Citing environmental concerns and housing shortages, more cities and some West Coast states are considering requiring all homes, offices and businesses to provide a minimum amount of parking for residents, workers and customers.
Leading the effort is Oregon, which is poised to enact permanent statewide land-use rules in July that would allow eight metro areas to eliminate minimum parking requirements for many homes and businesses. Not far behind is California, where the State Convention is held legislation was passed in May that, if passed by the Senate and enacted, could have similar implications for some minimum parking rules across the state.
The reduction in the parking minimum represents a major shift in American attitudes, particularly in California, a state that glamorized and embodied car culture — and the urban sprawl that went with it. But in both Oregon and California, removing minimum parking requirements is seen as a way to foster compact, low-carbon communities that address acute housing shortages by making car-less living and working easier, safer, and more affordable.
California legislation would prohibit local governments from imposing or enforcing a minimum parking requirement for residential, commercial or other developments if the project is less than half a mile from public transportation. It is sponsored by Laura Friedman, a member of the Los Angeles Democratic State Assembly.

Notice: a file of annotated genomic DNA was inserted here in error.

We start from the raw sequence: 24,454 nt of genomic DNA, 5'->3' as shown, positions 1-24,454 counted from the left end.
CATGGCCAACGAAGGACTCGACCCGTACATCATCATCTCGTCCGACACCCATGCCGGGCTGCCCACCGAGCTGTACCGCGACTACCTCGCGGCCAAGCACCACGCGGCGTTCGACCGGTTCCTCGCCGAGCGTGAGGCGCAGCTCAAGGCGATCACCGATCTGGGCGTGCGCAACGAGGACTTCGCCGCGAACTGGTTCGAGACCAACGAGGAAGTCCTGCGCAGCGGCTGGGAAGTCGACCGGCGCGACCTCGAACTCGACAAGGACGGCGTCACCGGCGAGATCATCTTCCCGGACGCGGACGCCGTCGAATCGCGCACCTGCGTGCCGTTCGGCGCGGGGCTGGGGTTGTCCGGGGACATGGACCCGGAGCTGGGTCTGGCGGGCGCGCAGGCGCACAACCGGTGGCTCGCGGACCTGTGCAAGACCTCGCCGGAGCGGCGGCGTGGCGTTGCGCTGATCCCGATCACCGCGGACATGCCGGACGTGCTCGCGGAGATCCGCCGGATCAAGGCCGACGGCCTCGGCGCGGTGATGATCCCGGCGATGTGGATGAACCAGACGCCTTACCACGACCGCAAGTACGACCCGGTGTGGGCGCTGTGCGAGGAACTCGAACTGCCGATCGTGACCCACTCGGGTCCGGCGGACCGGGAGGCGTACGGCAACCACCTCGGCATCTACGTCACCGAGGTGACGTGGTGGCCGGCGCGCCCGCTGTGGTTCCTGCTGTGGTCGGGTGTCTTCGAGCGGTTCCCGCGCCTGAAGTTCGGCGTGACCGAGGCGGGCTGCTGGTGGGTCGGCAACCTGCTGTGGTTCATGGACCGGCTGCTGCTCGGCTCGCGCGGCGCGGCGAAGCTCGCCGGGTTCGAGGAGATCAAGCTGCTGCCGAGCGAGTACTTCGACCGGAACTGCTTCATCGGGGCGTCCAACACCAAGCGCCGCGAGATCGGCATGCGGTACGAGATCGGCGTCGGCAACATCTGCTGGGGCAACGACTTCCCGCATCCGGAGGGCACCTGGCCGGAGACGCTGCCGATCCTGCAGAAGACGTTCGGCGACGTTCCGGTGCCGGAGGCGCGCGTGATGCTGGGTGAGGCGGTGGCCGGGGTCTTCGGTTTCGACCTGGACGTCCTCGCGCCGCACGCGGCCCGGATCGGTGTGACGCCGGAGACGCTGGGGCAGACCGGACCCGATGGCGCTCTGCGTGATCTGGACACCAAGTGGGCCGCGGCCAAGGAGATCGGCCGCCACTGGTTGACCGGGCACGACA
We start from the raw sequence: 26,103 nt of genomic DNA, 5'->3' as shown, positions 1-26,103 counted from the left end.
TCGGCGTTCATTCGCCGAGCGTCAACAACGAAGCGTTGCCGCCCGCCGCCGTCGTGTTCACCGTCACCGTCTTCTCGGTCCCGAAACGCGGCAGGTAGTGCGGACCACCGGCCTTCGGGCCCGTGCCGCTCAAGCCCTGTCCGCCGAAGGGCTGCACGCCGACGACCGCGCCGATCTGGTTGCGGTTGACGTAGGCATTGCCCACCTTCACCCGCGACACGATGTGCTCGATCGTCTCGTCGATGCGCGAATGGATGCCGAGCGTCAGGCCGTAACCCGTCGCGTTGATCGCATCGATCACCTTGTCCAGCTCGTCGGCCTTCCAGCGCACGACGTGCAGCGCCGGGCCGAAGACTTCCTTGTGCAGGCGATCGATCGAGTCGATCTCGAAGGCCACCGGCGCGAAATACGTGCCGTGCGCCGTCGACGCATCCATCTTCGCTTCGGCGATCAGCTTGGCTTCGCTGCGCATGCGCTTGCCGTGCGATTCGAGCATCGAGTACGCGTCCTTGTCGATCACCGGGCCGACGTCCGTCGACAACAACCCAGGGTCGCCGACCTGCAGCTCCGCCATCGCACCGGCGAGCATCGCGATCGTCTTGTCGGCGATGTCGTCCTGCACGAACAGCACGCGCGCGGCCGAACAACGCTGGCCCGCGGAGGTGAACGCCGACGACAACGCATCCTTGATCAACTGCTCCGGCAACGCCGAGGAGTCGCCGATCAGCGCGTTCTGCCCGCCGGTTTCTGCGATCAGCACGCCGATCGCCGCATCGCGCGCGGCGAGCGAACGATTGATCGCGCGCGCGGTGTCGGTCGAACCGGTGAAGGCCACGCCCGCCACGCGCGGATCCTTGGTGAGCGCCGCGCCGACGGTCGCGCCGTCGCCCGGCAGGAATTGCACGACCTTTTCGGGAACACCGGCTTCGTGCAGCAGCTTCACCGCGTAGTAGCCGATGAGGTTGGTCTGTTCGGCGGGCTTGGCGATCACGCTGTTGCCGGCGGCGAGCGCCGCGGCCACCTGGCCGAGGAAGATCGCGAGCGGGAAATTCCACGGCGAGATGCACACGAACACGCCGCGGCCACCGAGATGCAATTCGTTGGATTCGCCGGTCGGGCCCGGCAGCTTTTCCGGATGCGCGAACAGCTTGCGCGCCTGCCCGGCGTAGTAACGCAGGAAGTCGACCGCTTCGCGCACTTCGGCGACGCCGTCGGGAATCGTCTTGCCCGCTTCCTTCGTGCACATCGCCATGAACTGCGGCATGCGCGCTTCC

“The biggest problem in Los Angeles is homelessness, and people don’t necessarily say, ‘Well, maybe the amount of parking space that we need for our housing projects has something to do with the cost of these apartments,'” Friedmann said. “And when you lay it out for them, people have a lightbulb moment where they’re like, ‘Oh yeah, of course. That increases the cost of housing.’”
As in much of the United States, the housing shortage in both Oregon and California has pushed home prices high, contributing to the homelessness crisis. In Oregon, studies show that the state is missing an estimated 111,000 housing units for its existing population and will need to build up to 30,000 homes annually to catch up and handle population growth. California Gov. Gavin Newsom’s housing department has set a goal of building 2.5 million homes over the next eight years.